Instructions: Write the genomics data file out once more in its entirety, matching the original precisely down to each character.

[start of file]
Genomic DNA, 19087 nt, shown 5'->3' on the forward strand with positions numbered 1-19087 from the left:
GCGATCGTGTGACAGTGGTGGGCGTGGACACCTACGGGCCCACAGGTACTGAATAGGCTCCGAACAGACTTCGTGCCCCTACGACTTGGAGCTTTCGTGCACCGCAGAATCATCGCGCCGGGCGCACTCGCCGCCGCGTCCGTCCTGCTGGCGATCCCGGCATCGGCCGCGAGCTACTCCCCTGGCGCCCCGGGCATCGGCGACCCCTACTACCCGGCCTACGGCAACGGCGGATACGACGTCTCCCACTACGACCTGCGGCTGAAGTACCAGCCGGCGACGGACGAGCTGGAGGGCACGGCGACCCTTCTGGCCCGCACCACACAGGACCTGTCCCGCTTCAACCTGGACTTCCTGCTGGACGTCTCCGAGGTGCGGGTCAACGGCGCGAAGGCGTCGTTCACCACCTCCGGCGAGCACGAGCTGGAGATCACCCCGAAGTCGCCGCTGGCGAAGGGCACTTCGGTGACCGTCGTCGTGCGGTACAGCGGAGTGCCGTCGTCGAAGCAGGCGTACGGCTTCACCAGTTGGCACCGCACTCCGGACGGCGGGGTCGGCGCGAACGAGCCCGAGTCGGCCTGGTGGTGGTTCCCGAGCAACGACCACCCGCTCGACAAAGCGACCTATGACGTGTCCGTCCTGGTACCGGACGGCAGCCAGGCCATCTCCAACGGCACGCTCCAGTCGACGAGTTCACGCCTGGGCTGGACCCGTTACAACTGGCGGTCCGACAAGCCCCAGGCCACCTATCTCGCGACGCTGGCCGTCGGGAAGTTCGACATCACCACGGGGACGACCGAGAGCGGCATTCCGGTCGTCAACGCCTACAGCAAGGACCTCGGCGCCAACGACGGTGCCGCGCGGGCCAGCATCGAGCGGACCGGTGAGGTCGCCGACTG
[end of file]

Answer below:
Genomic DNA, 19087 nt, shown 5'->3' on the forward strand with positions numbered 1-19087 from the left:
GCGATCGTGTGACAGTGGTGGGCGTGGACACCTACGGGCCCACAGGTACTGAATAGGCTCCGAACAGACTTCGTGCCCCTACGACTTGGAGCTTTCGTGCACCGCAGAATCATCGCGCCGGGCGCACTCGCCGCCGCGTCCGTCCTGCTGGCGATCCCGGCATCGGCCGCGAGCTACTCCCCTGGCGCCCCGGGCATCGGCGACCCCTACTACCCGGCCTACGGCAACGGCGGATACGACGTCTCCCACTACGACCTGCGGCTGAAGTACCAGCCGGCGACGGACGAGCTGGAGGGCACGGCGACCCTTCTGGCCCGCACCACACAGGACCTGTCCCGCTTCAACCTGGACTTCCTGCTGGACGTCTCCGAGGTGCGGGTCAACGGCGCGAAGGCGTCGTTCACCACCTCCGGCGAGCACGAGCTGGAGATCACCCCGAAGTCGCCGCTGGCGAAGGGCACTTCGGTGACCGTCGTCGTGCGGTACAGCGGAGTGCCGTCGTCGAAGCAGGCGTACGGCTTCACCAGTTGGCACCGCACTCCGGACGGCGGGGTCGGCGCGAACGAGCCCGAGTCGGCCTGGTGGTGGTTCCCGAGCAACGACCACCCGCTCGACAAAGCGACCTATGACGTGTCCGTCCTGGTACCGGACGGCAGCCAGGCCATCTCCAACGGCACGCTCCAGTCGACGAGTTCACGCCTGGGCTGGACCCGTTACAACTGGCGGTCCGACAAGCCCCAGGCCACCTATCTCGCGACGCTGGCCGTCGGGAAGTTCGACATCACCACGGGGACGACCGAGAGCGGCATTCCGGTCGTCAACGCCTACAGCAAGGACCTCGGCGCCAACGACGGTGCCGCGCGGGCCAGCATCGAGCGGACCGGTGAGGTCGCCGACTG